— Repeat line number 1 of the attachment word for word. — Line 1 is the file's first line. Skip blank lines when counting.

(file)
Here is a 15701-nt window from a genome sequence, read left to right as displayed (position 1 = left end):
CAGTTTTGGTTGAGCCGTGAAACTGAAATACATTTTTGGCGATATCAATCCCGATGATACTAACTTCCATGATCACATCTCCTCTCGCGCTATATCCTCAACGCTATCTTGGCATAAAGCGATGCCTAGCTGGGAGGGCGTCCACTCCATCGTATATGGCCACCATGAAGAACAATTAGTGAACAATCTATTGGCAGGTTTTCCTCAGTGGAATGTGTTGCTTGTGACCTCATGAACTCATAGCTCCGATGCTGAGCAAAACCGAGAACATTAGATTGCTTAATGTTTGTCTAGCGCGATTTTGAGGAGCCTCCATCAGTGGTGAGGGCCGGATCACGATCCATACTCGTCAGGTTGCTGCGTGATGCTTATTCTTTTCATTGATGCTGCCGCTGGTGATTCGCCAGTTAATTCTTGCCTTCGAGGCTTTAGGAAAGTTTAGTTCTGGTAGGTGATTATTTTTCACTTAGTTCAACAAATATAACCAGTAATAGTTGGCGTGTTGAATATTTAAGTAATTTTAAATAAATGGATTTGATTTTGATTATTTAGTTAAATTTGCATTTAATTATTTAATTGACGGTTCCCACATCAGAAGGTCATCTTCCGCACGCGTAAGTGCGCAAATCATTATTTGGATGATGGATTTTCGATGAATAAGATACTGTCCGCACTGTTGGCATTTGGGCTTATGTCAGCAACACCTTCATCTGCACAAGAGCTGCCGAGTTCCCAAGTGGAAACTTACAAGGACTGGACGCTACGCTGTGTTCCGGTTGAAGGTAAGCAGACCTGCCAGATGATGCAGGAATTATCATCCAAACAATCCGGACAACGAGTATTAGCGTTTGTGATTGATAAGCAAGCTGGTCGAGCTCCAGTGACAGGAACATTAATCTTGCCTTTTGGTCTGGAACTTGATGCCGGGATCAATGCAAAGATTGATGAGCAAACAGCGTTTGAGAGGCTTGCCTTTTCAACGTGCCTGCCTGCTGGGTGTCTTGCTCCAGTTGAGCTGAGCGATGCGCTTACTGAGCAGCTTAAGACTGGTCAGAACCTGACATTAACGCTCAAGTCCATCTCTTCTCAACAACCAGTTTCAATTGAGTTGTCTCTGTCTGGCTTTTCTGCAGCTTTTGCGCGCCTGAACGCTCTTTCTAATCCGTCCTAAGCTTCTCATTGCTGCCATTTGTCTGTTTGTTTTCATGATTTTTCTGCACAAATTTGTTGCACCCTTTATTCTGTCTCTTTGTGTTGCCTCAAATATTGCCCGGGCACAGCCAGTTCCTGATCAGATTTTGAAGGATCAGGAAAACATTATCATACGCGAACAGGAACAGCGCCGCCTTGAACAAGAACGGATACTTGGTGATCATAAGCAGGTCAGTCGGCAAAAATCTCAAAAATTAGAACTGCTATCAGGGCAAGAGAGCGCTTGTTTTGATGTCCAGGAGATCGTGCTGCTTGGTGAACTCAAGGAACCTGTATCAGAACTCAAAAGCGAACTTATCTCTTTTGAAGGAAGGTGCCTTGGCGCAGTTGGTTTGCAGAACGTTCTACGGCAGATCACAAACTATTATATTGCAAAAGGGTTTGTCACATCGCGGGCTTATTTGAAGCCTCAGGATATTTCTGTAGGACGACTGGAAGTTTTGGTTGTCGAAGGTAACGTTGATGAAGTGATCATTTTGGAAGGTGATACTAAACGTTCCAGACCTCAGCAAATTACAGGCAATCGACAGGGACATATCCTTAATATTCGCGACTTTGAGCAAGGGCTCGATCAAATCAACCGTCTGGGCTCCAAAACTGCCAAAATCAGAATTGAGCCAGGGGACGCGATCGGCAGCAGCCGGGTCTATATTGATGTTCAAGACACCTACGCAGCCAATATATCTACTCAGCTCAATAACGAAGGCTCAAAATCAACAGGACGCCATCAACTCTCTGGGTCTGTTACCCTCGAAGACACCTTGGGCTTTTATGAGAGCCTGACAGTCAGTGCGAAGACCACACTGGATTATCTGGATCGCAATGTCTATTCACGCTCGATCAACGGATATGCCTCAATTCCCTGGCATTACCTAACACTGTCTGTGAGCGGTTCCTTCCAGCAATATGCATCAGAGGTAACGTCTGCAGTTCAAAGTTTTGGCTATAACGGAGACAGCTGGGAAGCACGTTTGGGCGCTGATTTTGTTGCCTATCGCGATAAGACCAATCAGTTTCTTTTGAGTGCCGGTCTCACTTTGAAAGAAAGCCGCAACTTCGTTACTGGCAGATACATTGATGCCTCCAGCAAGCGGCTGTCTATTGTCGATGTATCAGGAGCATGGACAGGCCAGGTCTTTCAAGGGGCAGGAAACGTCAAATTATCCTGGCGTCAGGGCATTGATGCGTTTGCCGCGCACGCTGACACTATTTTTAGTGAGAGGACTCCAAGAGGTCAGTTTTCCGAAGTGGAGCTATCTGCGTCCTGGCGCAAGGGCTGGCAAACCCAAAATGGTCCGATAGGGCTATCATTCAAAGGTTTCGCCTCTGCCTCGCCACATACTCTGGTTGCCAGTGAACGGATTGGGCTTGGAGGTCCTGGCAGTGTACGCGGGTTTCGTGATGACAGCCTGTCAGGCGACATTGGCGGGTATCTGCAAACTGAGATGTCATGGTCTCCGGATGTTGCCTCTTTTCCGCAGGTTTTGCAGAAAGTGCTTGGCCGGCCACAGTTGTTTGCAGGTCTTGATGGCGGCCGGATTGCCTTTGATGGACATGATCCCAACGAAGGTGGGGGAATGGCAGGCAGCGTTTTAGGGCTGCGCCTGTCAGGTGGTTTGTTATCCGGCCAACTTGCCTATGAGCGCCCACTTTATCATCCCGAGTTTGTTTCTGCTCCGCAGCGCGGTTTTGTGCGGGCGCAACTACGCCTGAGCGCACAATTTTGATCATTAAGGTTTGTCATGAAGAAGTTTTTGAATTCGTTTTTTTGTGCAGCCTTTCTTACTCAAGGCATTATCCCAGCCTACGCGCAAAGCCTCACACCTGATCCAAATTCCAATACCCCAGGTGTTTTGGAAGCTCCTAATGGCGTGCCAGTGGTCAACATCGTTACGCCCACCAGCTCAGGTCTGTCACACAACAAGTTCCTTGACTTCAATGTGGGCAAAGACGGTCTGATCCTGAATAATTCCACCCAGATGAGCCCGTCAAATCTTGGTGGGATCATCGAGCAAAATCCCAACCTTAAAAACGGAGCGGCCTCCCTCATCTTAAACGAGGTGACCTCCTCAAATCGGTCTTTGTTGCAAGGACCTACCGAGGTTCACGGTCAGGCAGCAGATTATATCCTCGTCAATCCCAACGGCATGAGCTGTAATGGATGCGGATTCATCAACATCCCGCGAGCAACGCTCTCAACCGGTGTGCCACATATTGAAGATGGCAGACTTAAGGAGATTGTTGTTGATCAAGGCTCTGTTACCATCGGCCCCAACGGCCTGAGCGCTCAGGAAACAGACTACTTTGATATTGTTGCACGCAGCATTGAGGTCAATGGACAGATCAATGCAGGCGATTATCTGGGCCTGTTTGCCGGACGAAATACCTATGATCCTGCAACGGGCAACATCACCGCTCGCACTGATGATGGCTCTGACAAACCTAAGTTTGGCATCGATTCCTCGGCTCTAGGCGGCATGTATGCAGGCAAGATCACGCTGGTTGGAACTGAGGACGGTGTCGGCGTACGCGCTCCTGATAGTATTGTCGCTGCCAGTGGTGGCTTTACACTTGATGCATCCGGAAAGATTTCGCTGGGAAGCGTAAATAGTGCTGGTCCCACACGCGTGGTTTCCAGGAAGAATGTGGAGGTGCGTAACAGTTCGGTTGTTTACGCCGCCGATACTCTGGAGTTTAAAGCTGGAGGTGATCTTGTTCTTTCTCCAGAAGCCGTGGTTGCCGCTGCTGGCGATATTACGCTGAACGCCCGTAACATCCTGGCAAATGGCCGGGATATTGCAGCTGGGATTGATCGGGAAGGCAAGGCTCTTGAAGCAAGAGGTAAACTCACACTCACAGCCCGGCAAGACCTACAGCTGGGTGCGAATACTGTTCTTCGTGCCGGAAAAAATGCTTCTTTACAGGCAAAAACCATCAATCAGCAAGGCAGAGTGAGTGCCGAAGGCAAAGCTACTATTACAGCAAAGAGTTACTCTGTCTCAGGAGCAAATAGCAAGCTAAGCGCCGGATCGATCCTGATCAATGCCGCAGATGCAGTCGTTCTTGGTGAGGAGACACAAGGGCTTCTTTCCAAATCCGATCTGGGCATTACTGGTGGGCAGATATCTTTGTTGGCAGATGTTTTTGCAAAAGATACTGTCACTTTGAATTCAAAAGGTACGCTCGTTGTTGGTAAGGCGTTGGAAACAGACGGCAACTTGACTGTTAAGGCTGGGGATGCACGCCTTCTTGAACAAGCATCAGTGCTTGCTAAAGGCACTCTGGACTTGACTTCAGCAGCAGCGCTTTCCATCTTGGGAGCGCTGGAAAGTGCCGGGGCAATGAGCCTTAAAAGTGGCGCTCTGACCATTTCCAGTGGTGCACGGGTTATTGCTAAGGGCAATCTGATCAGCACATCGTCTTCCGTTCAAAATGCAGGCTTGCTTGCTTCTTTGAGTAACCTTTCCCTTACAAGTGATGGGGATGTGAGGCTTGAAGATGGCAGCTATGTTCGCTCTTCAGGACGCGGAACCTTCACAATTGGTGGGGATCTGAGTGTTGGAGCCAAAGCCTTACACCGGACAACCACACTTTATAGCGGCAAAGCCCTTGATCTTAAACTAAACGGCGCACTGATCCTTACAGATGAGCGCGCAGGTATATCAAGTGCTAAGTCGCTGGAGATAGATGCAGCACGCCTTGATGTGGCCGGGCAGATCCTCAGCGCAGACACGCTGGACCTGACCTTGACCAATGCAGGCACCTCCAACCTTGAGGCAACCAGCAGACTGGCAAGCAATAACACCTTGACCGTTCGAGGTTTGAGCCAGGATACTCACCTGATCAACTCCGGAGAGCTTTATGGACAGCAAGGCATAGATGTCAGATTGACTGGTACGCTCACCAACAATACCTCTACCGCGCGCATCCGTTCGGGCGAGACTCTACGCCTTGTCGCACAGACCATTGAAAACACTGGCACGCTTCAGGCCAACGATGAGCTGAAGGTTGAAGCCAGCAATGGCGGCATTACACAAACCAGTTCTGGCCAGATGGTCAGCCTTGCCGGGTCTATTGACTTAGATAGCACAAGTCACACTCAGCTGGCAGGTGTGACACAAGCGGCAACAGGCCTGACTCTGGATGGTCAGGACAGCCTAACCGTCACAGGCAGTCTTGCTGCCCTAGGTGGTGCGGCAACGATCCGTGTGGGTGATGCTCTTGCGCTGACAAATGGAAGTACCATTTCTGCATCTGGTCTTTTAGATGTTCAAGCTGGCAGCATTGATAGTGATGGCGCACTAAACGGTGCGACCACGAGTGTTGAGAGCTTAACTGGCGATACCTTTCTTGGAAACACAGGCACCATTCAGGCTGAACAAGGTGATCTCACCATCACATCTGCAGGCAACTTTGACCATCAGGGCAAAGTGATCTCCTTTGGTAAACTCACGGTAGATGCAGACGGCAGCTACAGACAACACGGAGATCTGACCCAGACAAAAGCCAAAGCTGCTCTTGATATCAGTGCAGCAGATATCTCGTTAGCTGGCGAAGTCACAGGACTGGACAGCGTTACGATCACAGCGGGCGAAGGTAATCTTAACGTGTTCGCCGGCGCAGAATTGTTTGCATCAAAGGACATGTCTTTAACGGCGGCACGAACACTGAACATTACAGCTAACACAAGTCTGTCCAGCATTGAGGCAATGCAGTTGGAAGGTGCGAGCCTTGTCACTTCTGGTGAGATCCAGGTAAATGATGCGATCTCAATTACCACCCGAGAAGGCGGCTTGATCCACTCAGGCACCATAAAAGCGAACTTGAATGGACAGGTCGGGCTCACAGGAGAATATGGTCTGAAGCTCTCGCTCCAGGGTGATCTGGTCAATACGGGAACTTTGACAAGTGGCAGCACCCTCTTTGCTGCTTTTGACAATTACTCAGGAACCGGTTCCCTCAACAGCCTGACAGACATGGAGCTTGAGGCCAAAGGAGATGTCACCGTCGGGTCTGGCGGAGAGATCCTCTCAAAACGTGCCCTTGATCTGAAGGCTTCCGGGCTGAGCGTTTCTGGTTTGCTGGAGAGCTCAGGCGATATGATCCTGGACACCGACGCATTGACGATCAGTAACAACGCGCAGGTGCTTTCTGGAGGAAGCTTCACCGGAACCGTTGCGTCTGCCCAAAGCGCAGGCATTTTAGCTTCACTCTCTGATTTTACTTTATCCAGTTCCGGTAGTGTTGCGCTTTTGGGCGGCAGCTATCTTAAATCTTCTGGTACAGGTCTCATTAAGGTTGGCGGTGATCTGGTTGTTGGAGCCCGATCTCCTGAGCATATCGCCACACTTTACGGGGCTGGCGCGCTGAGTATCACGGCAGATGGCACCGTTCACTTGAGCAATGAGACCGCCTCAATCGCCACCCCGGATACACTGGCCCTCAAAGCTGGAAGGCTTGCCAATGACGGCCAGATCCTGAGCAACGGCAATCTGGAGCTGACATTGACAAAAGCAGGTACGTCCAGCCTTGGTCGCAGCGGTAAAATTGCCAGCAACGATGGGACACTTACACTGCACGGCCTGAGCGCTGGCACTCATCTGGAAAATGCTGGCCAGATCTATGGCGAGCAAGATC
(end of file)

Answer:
Here is a 15701-nt window from a genome sequence, read left to right as displayed (position 1 = left end):